Often we procrastinate before providing a written or verbal message. A possible reason is that we don’t have a quick, effective way of organising our information. There is just too much information, or we don’t know how to knock it into an appropriate, usable pattern.
There is a solution: practise organising your information effectively and you’ll be more motivated to communicate timeously and effectively.
Let’s look at the background: in preparing a message remember ‘GAPS’. We need to Gather information either from searches, through speaking to people in our network or from our own experience base. We must be able to Access that information when we need it. It’s pointless having the information if we can’t find it or access it. We then need to Process the information in order to Share it.
Our emphasis in this article is on Processing the information and this involves developing a clear message which is logically presented and which your audience or readers can follow. In order to do this, you need a systematic sequence which will enable the listener or reader not only to follow, but to remember what you have said. (Sharing)
The following are some of the many patterns for organising your ideas and materials for the body of your message. In reality, most of us use a combination of these methods. However, we often get stuck in the ways we use automatically and we can possibly improve on those. So, try experimenting with new ways of organising your information.
- Chronological (time) order
Yesterday, today, tomorrow (past, present, future) or
Historical sequence – 1st period, 2nd period, 3rd period or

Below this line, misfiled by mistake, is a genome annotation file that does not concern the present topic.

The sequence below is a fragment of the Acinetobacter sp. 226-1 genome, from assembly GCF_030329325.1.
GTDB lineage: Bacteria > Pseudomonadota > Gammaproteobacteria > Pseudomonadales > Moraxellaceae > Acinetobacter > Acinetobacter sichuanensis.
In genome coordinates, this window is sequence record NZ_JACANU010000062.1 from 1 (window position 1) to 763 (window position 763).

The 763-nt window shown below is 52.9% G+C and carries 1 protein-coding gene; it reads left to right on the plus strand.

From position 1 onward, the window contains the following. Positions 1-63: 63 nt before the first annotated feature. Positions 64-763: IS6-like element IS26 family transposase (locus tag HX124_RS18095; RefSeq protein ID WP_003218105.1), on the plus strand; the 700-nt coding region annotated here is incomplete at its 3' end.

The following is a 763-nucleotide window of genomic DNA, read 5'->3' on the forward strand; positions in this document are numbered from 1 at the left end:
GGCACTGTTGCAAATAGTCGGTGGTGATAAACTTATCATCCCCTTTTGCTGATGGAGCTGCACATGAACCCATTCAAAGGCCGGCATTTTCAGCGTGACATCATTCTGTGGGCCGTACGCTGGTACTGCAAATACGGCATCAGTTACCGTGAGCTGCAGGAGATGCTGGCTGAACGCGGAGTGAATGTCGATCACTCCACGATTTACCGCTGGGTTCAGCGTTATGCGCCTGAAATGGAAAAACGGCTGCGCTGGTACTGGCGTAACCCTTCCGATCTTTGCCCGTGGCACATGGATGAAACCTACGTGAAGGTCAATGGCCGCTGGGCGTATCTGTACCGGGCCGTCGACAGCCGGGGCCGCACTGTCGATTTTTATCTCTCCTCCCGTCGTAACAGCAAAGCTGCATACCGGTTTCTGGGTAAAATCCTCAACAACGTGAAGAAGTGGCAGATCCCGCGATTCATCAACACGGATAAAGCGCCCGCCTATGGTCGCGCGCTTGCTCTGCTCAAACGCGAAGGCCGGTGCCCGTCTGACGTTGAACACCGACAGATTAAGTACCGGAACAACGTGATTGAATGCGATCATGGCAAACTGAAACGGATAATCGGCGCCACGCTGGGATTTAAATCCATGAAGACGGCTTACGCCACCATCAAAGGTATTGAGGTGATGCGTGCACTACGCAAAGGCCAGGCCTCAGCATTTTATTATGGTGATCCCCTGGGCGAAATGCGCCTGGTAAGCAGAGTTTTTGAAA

Recurring sequences - summer, autumn, spring, winter
- Criteria order (ascending or descending)
complexity (simple to most complex) or
importance (least important to most important) or
urgency (least urgent to most urgent) or
other criteria (an example could be - necessary to know, should know, nice to know)
- 1st 2nd 3rd - articulate each
- A B C (could be used similarly to 1st, 2nd, 3rd)
- Letters spelling a word
e.g. PMB, CARD, ACE, aeiou, your initials
For example, PMB could stand for ‘people’, ‘marketing the city’ and ‘business developments’.
- Journalistic – Who? How? When? Where? What? Why? Which?
- Response or feedback
The same order as the document to which you are responding or
Any of the methods mentioned in number 8 below
- Problem solving, how to improve or clarifying issues
Strengths, weaknesses, how to improve or
Define the problem, explain, offer a solution or
Problem, possible solutions, best solution or
Symptoms, prevention, cure or
Cause and effect or
Resemblances, differences or
Stop, start, continue or
Theory, practice, demonstrate or
ADO – advantages, disadvantages, other
- Random categories
Thinking, feeling, doing or
Auditory, visual, kinesthetic or
Stop, look, listen or
Different categories (or aspects) or
Different perceptions of an issue
Organise your information effectively. It will help you to clarify what you wish to convey and make it easier for your audience to follow and remember your message.